• Marine Policy, Planning and Conservation: Planning and Conservation: This unit explores contemporary debates on coastal and marine management with a specific focus on marine policy, planning and conservation.
• Science and the Media: Science communication is increasingly becoming an important part of science. This unit firstly addresses the skills required by scientists to effectively communicate with the media and general public and secondly, provides an understanding of the skills needed for a career in science journalism.
• Subtidal Marine Ecology: Selected topics of current interest in marine ecology, incorporating both theory and applied aspects, culminating in a week-long practical field course in the Mediterranean Sea. The unit carries an additional cost for the field trip, and requires a minimum level of training and experience in SCUBA diving to participate.
We use the best and most current research and professional practice, alongside feedback from our students, to make sure course content is relevant to your future career or further studies.
Therefore, some course content may change over time to reflect changes in the discipline or industry and some optional units may not run every year. If a unit doesn’t run, we’ll let you know as soon as possible and help you choose an alternative unit.
Hands-on laboratory-based work teamed with field trips means that practical learning underpins the theory learned in lectures, seminars, tutorials and workshops. You’ll also find that some aspects of your course may be taught online using our virtual learning environment.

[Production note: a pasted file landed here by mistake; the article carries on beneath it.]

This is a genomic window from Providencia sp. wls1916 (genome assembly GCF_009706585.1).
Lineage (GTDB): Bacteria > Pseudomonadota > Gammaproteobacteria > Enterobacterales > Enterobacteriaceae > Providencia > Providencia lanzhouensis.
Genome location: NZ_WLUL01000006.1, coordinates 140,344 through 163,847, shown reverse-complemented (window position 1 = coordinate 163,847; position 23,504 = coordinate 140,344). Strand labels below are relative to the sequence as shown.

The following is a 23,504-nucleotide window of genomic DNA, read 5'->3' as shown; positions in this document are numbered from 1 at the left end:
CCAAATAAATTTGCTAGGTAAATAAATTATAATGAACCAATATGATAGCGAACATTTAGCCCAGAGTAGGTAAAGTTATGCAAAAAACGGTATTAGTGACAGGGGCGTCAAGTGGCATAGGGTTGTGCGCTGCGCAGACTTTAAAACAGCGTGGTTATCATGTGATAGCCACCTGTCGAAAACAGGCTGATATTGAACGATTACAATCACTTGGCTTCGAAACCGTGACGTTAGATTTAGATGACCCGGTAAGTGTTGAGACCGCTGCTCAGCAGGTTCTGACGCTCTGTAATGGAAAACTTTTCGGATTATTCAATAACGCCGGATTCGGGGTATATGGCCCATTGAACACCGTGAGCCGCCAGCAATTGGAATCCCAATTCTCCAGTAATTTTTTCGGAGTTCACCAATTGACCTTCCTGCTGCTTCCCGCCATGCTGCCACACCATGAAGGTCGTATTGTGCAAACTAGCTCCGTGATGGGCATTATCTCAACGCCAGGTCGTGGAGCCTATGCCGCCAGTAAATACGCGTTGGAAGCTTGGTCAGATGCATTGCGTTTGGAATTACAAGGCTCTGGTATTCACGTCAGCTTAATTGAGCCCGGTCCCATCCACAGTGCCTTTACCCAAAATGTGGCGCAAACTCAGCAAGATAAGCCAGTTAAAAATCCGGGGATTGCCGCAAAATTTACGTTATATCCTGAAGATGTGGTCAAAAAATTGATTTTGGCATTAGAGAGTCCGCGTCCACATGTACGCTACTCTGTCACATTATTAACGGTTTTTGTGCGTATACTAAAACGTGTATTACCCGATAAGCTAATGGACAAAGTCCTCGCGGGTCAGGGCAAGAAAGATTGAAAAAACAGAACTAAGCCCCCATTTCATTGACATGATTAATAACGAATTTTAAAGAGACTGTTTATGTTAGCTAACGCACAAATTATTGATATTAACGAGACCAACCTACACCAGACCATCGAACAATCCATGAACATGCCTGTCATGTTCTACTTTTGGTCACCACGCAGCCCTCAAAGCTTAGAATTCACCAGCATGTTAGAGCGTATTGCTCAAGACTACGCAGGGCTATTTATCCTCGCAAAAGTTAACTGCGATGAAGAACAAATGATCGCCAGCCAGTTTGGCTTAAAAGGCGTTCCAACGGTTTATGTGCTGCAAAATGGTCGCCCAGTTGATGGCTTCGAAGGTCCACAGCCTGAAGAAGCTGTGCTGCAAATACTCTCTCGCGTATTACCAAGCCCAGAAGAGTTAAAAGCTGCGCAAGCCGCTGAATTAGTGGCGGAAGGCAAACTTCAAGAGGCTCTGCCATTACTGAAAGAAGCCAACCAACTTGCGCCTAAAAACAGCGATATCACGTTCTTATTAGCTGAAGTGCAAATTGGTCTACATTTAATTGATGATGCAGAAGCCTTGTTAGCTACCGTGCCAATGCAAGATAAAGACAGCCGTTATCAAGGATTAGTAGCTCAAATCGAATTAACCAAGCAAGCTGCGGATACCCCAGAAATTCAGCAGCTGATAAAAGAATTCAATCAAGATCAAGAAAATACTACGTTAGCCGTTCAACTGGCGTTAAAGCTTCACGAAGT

You will be assessed using a range of methods from exams to coursework and presentations, with great opportunities to present your final-year projects to industry and researchers from other departments and organisations.
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The internationally-renowned Institute of Marine Sciences (IMS) is located at the mouth of Langstone Harbour providing easy access to the varied marine ecosystems of the Solent. In addition to our extensive teaching labs, you will have access to advanced scientific and field equipment including a large experimental raft moored in the centre of the harbour and a six metre high-speed shallow draft launch for inshore work including a suite of sampling systems including dredges, grabs and nets. Overall, our aim is to introduce you to research at the highest level.
We have high external investment for research and development work, giving you access to excellent research opportunities. Our links may see you involved in marine restocking programmes or commercial trials for fish food. What’s more, our projects are supervised by academics within the School or environmental consultancies like EMU Ltd, other government organisations, NGOs and industry.